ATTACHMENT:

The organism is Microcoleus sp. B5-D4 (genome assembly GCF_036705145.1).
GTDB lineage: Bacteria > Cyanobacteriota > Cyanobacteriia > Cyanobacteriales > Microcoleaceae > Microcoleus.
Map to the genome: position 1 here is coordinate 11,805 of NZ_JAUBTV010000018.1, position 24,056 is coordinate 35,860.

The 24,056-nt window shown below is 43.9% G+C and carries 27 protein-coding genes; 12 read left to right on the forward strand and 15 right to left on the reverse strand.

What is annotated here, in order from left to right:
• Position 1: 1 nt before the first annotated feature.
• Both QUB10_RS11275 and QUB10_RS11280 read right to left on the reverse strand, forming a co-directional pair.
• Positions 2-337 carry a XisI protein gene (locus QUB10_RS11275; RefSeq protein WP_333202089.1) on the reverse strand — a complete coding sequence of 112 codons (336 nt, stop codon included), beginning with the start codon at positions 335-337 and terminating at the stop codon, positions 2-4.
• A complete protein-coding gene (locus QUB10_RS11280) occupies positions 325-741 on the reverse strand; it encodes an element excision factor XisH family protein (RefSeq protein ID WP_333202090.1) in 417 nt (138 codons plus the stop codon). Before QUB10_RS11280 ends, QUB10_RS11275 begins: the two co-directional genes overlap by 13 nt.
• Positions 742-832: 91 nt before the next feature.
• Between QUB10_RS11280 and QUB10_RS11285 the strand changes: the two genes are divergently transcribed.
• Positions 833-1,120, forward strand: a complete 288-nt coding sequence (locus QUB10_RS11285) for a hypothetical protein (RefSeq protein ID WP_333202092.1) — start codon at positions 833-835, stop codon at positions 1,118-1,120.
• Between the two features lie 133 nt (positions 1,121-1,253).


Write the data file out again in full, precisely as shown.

The organism is Microcoleus sp. B5-D4 (genome assembly GCF_036705145.1).
GTDB lineage: Bacteria > Cyanobacteriota > Cyanobacteriia > Cyanobacteriales > Microcoleaceae > Microcoleus.
Map to the genome: position 1 here is coordinate 11,805 of NZ_JAUBTV010000018.1, position 24,056 is coordinate 35,860.

The 24,056-nt window shown below is 43.9% G+C and carries 27 protein-coding genes; 12 read left to right on the forward strand and 15 right to left on the reverse strand.

What is annotated here, in order from left to right:
• Position 1: 1 nt before the first annotated feature.
• Both QUB10_RS11275 and QUB10_RS11280 read right to left on the reverse strand, forming a co-directional pair.
• Positions 2-337 carry a XisI protein gene (locus QUB10_RS11275; RefSeq protein WP_333202089.1) on the reverse strand — a complete coding sequence of 112 codons (336 nt, stop codon included), beginning with the start codon at positions 335-337 and terminating at the stop codon, positions 2-4.
• A complete protein-coding gene (locus QUB10_RS11280) occupies positions 325-741 on the reverse strand; it encodes an element excision factor XisH family protein (RefSeq protein ID WP_333202090.1) in 417 nt (138 codons plus the stop codon). Before QUB10_RS11280 ends, QUB10_RS11275 begins: the two co-directional genes overlap by 13 nt.
• Positions 742-832: 91 nt before the next feature.
• Between QUB10_RS11280 and QUB10_RS11285 the strand changes: the two genes are divergently transcribed.
• Positions 833-1,120, forward strand: a complete 288-nt coding sequence (locus QUB10_RS11285) for a hypothetical protein (RefSeq protein ID WP_333202092.1) — start codon at positions 833-835, stop codon at positions 1,118-1,120.
• Between the two features lie 133 nt (positions 1,121-1,253).